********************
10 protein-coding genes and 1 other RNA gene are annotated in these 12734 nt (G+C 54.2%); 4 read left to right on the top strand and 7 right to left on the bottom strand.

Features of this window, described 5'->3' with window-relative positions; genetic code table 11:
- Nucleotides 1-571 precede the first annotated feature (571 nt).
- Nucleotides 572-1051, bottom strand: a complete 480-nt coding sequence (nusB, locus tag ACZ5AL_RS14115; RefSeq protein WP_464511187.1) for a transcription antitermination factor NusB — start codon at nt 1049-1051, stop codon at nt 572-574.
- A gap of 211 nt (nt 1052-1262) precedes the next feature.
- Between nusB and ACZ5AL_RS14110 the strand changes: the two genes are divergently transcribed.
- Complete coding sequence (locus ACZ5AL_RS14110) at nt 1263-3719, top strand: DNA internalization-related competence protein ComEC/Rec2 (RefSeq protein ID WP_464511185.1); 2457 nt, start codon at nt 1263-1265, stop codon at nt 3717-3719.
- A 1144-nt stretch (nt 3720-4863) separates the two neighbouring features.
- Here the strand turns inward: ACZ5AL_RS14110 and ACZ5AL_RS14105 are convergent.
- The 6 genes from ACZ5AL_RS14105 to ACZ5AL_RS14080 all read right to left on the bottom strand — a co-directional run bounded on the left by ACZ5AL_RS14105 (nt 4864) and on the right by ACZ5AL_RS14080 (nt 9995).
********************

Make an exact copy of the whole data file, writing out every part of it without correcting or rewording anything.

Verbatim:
10 protein-coding genes and 1 other RNA gene are annotated in these 12734 nt (G+C 54.2%); 4 read left to right on the top strand and 7 right to left on the bottom strand.

Features of this window, described 5'->3' with window-relative positions; genetic code table 11:
- Nucleotides 1-571 precede the first annotated feature (571 nt).
- Nucleotides 572-1051, bottom strand: a complete 480-nt coding sequence (nusB, locus tag ACZ5AL_RS14115; RefSeq protein WP_464511187.1) for a transcription antitermination factor NusB — start codon at nt 1049-1051, stop codon at nt 572-574.
- A gap of 211 nt (nt 1052-1262) precedes the next feature.
- Between nusB and ACZ5AL_RS14110 the strand changes: the two genes are divergently transcribed.
- Complete coding sequence (locus ACZ5AL_RS14110) at nt 1263-3719, top strand: DNA internalization-related competence protein ComEC/Rec2 (RefSeq protein ID WP_464511185.1); 2457 nt, start codon at nt 1263-1265, stop codon at nt 3717-3719.
- A 1144-nt stretch (nt 3720-4863) separates the two neighbouring features.
- Here the strand turns inward: ACZ5AL_RS14110 and ACZ5AL_RS14105 are convergent.
- The 6 genes from ACZ5AL_RS14105 to ACZ5AL_RS14080 all read right to left on the bottom strand — a co-directional run bounded on the left by ACZ5AL_RS14105 (nt 4864) and on the right by ACZ5AL_RS14080 (nt 9995).